Sunday, March 29, 2015

instead of that how about this

For several weeks, I've been planning to update the blog.  Short posts, long detailed posts, even longer more detailed posts.  But I just haven't been able to do any of it.

Instead, I just want to post a few things I need to remember that I've learned in the past few weeks.

1. I have been reminded, gently but very clearly that there is a being who knows me, knows what I need to know, loves me, gets my attention when needed, and gives me what I truly need.  I may have forgotten this in the past few years, but events of the past few weeks have re-confirmed this in my mind.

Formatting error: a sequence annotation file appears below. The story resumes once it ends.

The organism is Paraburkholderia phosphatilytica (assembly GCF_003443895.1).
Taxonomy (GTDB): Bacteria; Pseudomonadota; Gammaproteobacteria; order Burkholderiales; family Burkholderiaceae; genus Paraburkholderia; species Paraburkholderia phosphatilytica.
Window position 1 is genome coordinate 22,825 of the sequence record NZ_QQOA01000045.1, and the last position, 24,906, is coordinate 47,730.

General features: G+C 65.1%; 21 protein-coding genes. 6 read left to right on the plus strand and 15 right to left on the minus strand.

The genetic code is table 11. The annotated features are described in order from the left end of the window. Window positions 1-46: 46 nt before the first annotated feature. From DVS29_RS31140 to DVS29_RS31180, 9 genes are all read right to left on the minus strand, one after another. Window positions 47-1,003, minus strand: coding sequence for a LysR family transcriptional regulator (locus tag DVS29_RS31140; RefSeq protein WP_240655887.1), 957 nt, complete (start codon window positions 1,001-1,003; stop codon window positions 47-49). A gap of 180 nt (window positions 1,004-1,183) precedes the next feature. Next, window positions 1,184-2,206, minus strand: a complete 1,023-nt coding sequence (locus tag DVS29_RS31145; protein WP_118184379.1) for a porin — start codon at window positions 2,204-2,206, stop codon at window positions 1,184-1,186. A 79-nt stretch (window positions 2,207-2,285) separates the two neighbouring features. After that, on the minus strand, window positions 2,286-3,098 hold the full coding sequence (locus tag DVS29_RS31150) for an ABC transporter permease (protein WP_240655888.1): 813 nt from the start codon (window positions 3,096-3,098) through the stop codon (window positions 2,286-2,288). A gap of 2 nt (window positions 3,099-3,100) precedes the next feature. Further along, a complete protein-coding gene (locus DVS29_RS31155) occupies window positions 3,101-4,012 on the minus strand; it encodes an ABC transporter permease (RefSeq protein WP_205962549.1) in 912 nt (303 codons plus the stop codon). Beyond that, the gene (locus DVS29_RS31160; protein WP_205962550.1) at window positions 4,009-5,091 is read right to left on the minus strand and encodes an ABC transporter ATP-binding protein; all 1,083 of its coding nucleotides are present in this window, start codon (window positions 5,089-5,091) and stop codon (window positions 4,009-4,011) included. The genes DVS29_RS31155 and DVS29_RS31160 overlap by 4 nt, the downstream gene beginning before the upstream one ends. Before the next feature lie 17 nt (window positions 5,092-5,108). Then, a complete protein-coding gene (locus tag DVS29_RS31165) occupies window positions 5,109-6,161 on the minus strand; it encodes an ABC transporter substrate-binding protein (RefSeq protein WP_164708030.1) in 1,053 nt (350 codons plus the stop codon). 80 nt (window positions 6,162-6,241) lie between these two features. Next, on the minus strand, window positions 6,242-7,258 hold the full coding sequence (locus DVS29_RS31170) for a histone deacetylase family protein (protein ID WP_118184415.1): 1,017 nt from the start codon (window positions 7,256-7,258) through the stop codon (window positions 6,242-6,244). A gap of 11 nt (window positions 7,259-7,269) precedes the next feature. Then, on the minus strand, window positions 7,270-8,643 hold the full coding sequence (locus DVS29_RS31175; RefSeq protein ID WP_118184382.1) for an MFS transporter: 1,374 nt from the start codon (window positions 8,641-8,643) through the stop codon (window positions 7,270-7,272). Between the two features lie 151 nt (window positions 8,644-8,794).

2. There are people around me who are truly inspired, who listen, who act, who bless my life.
3. Pneumonia is no fun at all. I seriously thought it was going to kill me this past few days.  I believe I am on the mend now, but it has I'm not exaggerating.  It almost killed me.
4. Orange juice may have saved me from pneumonia.

These are the things I need to remember for now.

Saturday, March 7, 2015

roller coaster

All of my life I have loved roller coasters.  The higher, the twistier, the faster, the better, because the highs and lows are all so much fun.  And even though they can be scary, I always figured I was safe because roller coasters are safe.  Scary fun is okay as long as it is safe, right?  (Although I never really trusted a wild mouse roller coaster.  First because it feels like the car is about to tip over and off the track at any moment, and second, because--hello--mice.  Who can trust a mouse?)